Recently, I joined Imply. I’ll further discuss this on a different post, but what really amazed me during these first few days, is how much this company and the team believe in eating our own dog food.
Real-time analytics at scale
But first thing is first… what does Imply do?
Well, if you’re reading this post, you might already know that Imply’s motto is “real-time analytics at scale”. That means we want our customers, regardless of their technical expertise, to have a fast, easy to use, secure and flexible way to analyze the huge amounts of data collected by their organization, and make data-driven decisions. This is what we strive to provide to our customers, and it’s also what we want for ourselves.
It serves 2 main goals:
1. The first one is the same goal as mentioned above, i.e give all (internal) stakeholders an excellent way to make data-driven decisions.
2. As a tech company, it adds another layer of tests to our systems. If I’m a bookkeeper at Imply’s finance team, and I found a system glitch while slicing and dicing through the financial data - I can just file a ticket and let the relevant team handle that.
By now you probably think: “yeah, yeah… all companies are saying they are data-driven, and several of them also claim to eat their own dog food. How are you different?” Well, it’ll be easier to just show you…
This is an actual dashboard used by my team, the Solution Architects Team at Imply. The dashboard is built using Imply Pivot, based on data stored in an Imply cluster (Imply is based on Apache Druid. A deep-dive into the technical details is coming up in the next post of this series…).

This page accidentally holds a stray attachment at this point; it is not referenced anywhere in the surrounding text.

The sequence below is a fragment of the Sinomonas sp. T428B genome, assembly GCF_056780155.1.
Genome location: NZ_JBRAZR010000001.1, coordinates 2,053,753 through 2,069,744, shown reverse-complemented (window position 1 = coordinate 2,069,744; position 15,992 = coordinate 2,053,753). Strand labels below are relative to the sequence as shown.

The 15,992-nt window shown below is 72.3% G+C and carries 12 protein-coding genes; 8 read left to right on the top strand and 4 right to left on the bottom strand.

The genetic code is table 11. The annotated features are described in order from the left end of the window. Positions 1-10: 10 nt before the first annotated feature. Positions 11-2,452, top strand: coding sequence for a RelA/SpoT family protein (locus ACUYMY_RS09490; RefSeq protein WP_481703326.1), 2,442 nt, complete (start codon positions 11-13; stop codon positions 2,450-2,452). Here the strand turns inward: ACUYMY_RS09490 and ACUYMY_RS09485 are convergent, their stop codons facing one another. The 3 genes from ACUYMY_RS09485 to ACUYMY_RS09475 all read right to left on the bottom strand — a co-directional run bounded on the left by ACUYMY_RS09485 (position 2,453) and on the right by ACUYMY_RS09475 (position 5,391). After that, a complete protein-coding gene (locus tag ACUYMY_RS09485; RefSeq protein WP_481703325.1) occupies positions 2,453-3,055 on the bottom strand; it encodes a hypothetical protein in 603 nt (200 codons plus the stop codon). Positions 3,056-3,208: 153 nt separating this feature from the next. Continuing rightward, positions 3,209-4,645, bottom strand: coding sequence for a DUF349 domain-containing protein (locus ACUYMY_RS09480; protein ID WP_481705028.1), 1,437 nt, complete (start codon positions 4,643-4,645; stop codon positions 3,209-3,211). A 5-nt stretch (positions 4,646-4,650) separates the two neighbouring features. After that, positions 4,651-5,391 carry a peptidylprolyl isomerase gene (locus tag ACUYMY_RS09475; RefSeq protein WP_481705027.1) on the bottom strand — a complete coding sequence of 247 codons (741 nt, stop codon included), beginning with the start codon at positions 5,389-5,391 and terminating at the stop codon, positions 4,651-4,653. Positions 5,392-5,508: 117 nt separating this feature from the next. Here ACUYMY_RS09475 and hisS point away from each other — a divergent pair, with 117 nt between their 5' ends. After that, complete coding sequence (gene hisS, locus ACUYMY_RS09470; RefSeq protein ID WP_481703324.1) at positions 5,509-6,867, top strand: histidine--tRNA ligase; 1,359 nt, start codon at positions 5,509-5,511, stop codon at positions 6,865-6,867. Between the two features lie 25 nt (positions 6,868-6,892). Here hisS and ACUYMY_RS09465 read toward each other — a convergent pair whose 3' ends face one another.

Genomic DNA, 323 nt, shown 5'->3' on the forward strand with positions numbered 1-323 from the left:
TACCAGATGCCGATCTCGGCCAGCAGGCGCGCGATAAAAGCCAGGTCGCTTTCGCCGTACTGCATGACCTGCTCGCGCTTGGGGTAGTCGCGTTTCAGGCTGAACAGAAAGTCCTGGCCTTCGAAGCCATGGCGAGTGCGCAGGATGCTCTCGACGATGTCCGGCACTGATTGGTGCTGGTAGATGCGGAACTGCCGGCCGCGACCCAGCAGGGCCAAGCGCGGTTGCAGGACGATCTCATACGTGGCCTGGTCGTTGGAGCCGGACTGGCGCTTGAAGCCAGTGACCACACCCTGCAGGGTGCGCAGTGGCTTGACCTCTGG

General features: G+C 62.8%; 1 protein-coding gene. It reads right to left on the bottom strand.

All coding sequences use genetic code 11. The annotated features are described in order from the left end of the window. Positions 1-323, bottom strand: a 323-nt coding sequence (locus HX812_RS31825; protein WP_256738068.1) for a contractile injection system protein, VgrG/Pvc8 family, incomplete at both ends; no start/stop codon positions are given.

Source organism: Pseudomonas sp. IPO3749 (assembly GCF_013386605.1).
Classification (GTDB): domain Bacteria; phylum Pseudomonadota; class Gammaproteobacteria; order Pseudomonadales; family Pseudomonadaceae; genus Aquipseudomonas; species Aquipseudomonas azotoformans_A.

The pie chart is divided into the different tasks the team spends time on (e.g training, writing articles like this one, supporting customers, etc.) Furthermore, one can quickly change various aspects in this dashboard, from the chart type, through the dimensions used for filtering, to the measure used, and almost everything in-between.
If you want to see how much time the team spent on events like meetups and conferences during August - it’s 3 clicks away (trust me, I tried!). If you want to understand how much time was spent assisting existing users, breakdown by user - you can! You can even see how many sick days were reported during 2020 so far…
And lastly - once I had access to this dashboard (which was a day or 2 after I joined the team), I was able to do all that slicing and dicing by myself in no time, without any assistance and with very little knowledge of Imply Pivot.
Now, one can argue that I have technical expertise, and a less-technical person might need a few minutes, and maybe a video guide, in order to get there. To that, I’ll say: perhaps, but compare that to the other solutions you might be familiar with. Are they as flexible and easy to use? Would they produce the results in sub-second?
OK, I’m sold! How can I try it myself?
If you got so far, I’m sure you understand the need for self-service analytics, and how Imply can fulfil that need.
So all you need to do is give Imply a try for free!
Lastly, I’m sure you’re eager to know more, so stay tuned for the next post in this series, where I’ll dive deeper into a few use-cases (including the technical details), and in the meantime - please share your feedback with us at firstname.lastname@example.org.